By MATTHEW BRODSKY, senior editor/Web editor
The guide will be more of a how-to publication for risk managers on what to look for in a carrier's claims service--from its IT capabilities to its timescales, from its operational standards to its willingness to meet the risk manager's needs.
More intriguing will be the claims performance index, which previously had been known as the "willingness to pay" index. Seven of AIRMIC's insurance partners have signed on in support of the index. It's perhaps because, with the index, AIRMIC will not be doling out scores to claims operations. The index will be qualitative, with AIRMIC providing some judgment on whether a given claims operation meets minimum standards.
These conclusions will be based on audits of individual carrier claims operations, using the guide as a reference, as well as on client experiences.
AIRMIC officials stress that they do not mean to tell risk managers what carriers to do business with.
"Ultimately, it will be for the individual buyer to assess each insurer in light of the organization's requirements," said technical director Paul Hopkin in a news release. "An insurer that meets the needs of one buyer admirably may not be right for another. There's no substitute for human judgment, but this index should ensure that it is very well informed."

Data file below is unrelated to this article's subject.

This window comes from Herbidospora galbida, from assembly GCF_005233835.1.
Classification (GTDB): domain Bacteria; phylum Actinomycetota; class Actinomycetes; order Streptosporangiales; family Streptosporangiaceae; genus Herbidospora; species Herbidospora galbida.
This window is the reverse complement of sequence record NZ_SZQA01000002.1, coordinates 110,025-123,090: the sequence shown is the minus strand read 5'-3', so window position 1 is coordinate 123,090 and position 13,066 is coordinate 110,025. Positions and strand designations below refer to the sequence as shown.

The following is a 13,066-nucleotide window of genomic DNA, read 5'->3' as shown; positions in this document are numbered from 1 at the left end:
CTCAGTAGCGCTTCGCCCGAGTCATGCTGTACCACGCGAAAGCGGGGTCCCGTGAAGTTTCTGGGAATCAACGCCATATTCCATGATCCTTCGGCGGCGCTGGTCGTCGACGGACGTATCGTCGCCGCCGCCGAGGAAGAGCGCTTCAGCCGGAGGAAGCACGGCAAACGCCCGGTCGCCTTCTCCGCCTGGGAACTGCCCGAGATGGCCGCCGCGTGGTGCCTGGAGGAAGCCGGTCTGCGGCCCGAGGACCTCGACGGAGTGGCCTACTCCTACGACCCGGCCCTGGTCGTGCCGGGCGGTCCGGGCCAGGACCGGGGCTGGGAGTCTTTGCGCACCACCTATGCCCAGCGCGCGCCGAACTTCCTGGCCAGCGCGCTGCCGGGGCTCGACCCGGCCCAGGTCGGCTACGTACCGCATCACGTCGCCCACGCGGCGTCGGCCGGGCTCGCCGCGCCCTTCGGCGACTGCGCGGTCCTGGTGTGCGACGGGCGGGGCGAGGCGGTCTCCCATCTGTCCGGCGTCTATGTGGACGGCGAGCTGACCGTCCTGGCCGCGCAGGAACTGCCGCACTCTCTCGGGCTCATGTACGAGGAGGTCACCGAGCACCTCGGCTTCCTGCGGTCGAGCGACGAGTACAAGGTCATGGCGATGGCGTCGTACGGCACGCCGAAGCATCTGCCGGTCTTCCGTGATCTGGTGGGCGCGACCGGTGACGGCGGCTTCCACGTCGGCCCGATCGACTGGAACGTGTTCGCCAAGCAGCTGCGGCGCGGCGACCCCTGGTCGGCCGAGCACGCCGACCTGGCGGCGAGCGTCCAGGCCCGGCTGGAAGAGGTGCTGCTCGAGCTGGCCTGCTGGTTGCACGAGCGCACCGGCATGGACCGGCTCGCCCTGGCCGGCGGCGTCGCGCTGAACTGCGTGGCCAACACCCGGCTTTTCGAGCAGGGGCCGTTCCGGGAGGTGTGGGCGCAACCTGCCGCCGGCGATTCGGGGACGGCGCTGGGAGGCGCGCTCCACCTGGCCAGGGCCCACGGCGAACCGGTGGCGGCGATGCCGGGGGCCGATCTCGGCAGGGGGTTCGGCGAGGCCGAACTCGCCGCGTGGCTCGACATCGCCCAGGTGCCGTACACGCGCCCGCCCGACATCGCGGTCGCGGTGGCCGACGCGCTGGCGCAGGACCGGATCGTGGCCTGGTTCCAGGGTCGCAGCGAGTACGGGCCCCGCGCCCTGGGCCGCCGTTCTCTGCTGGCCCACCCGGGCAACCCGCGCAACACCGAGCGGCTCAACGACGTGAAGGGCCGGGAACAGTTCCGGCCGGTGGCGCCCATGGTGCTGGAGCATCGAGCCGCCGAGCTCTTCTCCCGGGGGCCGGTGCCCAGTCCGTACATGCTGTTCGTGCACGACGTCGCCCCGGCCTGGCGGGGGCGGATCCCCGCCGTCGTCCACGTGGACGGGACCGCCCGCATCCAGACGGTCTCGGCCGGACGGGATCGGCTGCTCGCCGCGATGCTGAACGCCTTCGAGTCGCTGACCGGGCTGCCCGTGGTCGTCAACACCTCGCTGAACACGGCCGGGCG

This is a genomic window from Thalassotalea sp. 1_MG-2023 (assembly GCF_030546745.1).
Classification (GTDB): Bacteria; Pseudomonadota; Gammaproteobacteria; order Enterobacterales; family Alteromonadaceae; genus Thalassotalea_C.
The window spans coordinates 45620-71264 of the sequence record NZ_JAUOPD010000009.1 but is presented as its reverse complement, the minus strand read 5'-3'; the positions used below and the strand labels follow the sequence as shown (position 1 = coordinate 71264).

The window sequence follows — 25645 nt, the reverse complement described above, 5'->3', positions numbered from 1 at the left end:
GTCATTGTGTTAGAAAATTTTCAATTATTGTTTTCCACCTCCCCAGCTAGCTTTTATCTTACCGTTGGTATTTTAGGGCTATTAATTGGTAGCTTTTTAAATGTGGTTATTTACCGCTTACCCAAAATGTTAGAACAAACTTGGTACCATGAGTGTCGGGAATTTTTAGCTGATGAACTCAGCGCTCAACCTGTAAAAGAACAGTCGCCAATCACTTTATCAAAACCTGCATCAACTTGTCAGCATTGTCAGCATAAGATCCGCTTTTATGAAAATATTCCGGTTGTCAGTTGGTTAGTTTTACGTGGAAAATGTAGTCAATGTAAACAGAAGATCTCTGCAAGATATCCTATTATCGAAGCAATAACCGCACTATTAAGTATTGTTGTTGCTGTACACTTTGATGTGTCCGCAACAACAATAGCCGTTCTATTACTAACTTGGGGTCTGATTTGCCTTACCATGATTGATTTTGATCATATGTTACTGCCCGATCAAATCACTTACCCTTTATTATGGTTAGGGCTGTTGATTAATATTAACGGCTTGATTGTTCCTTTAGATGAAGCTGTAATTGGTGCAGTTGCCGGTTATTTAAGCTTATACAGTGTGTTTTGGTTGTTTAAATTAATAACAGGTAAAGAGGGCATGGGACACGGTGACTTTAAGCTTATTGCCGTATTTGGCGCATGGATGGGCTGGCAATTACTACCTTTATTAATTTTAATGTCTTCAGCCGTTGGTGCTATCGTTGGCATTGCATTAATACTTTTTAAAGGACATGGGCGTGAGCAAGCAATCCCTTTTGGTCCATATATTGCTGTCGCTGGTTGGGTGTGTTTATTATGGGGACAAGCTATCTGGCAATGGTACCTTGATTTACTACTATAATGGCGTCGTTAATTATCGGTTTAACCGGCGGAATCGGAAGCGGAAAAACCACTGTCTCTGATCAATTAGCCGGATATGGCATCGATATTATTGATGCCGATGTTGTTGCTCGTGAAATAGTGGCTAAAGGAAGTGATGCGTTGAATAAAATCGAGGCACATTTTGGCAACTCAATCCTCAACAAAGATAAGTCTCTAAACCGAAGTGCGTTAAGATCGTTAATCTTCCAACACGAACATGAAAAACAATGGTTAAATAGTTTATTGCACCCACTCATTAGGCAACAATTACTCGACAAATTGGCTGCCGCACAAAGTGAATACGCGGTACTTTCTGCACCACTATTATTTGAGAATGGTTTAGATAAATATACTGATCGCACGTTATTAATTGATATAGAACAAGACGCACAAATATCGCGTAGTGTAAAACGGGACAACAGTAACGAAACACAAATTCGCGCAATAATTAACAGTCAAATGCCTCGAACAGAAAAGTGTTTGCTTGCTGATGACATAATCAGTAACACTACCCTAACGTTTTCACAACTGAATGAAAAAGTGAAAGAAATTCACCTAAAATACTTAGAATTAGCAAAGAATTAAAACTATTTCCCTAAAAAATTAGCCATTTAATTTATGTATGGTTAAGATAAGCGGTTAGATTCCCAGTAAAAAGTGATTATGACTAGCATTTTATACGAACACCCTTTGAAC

And by "informed," in part AIRMIC means to suggest that risk managers ought to not make the mistake of just buying policies; they ought to buy policies that pay claims.
Still, despite that disclaimer, some insurance experts are wary of any sort of index or qualitative grading system.
"It's unrealistic to develop a grading system for carriers because so much of what a claims person does is subjective," said David Siesko, principal at Siesko Partners, a New York-based insurance and claims services firm.
After all, what sort of claims experience could you expect a risk manager to report if they felt jilted on their last property claim? Yet the insurer might have had valid reasons for settling the way it did. With this AIRMIC index, would adjusters have one more thing hanging over their head: How will the insured rate my service?
It would be very difficult to put a claims person in that position and ask them to continue to meet their fiduciary responsibility, Siesko said.
October 1, 2008
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